Kheer

Making kheer is now become easy.

People will be enjoying Eid tomorrow so we have made easy to cook their favorite dessert for them.
Here is the Kheer recipe read and make a delicious kheer for you and your family.
Kheer
Cook time
Total time
A Pakistani rice pudding, Kheer is infused with cardamom and slow cooked for a couple of hours. The end result is nothing short of magical!
Author: Rookie With A Cookie
Recipe type: Dessert
Cuisine: Pakistani
Serves: 4-5
Ingredients
  • 4½ cup whole milk
  • ¼ cup uncooked rice
  • 7 tbsp sugar
  • 4-5 cardamom pods
  • Crushed nuts to garnish (pistachio, cashews, blanched almonds)
Instructions
  1. First, we are going to OVER cook the rice in boiling water for 10-12 minutes, until they get really soft and mushy.
  2. Next, strain the rice and with the back of a fork, mash it well until it resembles oatmeal.
  3. Next, heat up the milk in a stainless steel deep saucepan and let it come to a gentle simmer.
  4. Open the cardamom pods and add it to the milk. (Once Kheer is done, you can simply take out the husk since we’re only using 5 pods.)
  5. Next, add the rice and sugar. The rice will be clumpy but as it cooks, it will break down.
  6. Now on very low heat, cook the Kheer for 3 hours. Make sure you stir every once in a while. The milk will inevitably catch at the bottom so make sure you use a stainless steel pot because if you use a non-stick saucepan, the brown bits will peel off as you stir and distribute throughout the Kheer. That would be gross!
  7. After 3 hours of slow cooking, the Kheer will have thickened. It should fall in little clumps from the spatula (see the video for clarity).
  8. Immediately pour in terracotta bowls and garnish with crushed nuts. The skin that forms on the surface is the BEST part!
  9. Let Kheer cool in serving the dish for 15-20 minutes before serving.
  10. You can keep this in the fridge covered for up to 3 days but who’s even saving for later.
Child finds 'sliced finger tip' in Japanese noodles

Child finds ‘sliced finger tip’ in Japanese noodles

Child finds ‘sliced finger tip’ in Japanese noodles

TOKYO: 

A child who was tucking into noodles at a popular Japanese restaurant found some extra topping in the bowl —  the tip of a sliced finger, a health official said Thursday.

A female customer complained to staff when her child made the gruesome finding at a “ramen” noodle outlet run by Kourakuen Holdings in the central Japanese city of Shizuoka last month.

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It turned out to be a piece of “nail with thick skin”, according to Masashi Goto, a local official in charge of inspecting food hygiene.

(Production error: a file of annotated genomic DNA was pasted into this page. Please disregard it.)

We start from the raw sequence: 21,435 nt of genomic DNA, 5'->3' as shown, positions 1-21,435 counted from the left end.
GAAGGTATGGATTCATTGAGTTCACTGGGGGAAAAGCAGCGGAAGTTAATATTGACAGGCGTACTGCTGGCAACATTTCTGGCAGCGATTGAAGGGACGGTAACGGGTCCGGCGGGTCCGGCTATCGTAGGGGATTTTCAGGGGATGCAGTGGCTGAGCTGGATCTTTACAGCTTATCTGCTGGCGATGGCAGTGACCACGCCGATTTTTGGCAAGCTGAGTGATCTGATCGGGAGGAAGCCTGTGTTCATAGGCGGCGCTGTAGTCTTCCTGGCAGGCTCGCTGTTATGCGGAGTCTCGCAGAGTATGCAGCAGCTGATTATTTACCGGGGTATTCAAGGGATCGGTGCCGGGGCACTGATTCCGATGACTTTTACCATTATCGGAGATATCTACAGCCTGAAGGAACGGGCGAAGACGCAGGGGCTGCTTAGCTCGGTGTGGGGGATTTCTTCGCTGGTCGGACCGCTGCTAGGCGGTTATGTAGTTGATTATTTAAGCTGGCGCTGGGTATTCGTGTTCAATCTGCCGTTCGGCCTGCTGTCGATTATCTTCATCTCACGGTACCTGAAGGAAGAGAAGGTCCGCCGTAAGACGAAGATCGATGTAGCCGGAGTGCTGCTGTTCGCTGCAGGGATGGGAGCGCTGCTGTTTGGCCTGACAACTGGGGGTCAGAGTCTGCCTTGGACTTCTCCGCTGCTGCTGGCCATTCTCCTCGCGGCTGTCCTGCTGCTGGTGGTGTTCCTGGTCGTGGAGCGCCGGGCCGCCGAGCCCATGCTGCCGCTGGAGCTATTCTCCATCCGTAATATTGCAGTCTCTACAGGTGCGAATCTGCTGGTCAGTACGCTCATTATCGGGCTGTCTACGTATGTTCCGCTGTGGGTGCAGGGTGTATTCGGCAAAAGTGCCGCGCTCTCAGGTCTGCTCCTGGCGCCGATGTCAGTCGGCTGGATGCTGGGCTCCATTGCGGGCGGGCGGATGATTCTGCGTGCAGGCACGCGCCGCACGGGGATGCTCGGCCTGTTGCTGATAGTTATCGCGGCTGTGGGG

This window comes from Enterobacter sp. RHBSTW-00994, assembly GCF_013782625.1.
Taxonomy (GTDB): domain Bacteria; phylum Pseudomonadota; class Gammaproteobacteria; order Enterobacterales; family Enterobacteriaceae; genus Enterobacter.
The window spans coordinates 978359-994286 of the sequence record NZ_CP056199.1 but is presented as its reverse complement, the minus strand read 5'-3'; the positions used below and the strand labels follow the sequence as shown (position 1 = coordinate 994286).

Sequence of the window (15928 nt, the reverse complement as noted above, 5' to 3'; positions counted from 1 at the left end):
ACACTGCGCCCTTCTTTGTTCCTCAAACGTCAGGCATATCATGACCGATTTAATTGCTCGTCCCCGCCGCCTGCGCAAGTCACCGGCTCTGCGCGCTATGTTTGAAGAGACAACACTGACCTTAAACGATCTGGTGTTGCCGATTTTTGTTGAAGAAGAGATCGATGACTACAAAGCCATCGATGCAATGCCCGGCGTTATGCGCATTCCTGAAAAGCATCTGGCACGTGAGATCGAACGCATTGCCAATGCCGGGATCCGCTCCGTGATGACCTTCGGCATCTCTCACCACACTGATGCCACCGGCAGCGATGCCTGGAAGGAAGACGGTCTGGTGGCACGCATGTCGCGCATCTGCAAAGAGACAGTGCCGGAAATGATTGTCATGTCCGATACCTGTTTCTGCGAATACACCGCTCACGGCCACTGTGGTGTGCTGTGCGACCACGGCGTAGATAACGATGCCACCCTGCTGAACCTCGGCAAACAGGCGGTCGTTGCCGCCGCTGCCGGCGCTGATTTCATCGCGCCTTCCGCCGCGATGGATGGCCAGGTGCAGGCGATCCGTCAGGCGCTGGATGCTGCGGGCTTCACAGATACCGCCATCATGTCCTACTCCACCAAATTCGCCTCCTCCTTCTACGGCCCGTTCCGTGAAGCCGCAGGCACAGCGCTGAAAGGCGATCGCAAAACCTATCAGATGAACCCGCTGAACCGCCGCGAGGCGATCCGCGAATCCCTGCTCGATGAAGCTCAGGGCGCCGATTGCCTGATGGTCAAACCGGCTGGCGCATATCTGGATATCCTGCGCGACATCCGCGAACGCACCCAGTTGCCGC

“We were able to understand it was part of a finger,” he told AFP on the phone, adding that the tip was about one centimetre (0.4 inch) wide and 7-8 millimetres long.

The shop’s operator has submitted a letter of apology to the health office and vowed to ensure that a similar incident does not happen again, he said.

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An official at Kourakuen Holdings, which operates a chain of “ramen” noodle restaurants in the country, said the incident occurred when a female kitchen worker accidentally cut her thumb while slicing a chunk of pork.

The company said it had apologised to the customer but added that what had slipped into the bowl was not a fingertip but only a “nail”.

Kourakuen operates more than 520 outlets in Japan.

Feeding babies egg and peanut may prevent food allergy, study suggests

Feeding babies egg and peanut may prevent food allergy, study suggests

Feeding babies egg and peanut may reduce their risk of developing an allergy to the foods, finds a new study.

In the research, which is the largest analysis of evidence on the effect of feeding allergenic foods to babies, scientists from Imperial College London analysed data from 146 studies. In total the studies involved more than 200,000 children.

The results suggest feeding children egg between the ages of four and six months may reduce their risk of developing egg allergy.

The study, which was commissioned by the UK Food Standards Agency, also found feeding children peanut, between the ages of four and eleven months, may reduce risk of developing peanut allergy.

In addition, the team analysed milk, fish (including shellfish), tree nuts (such as almonds) and wheat, but didn’t find enough evidence to show introducing these foods at a young age reduces allergy risk.

The research is published today in the Journal of the American Medical Association.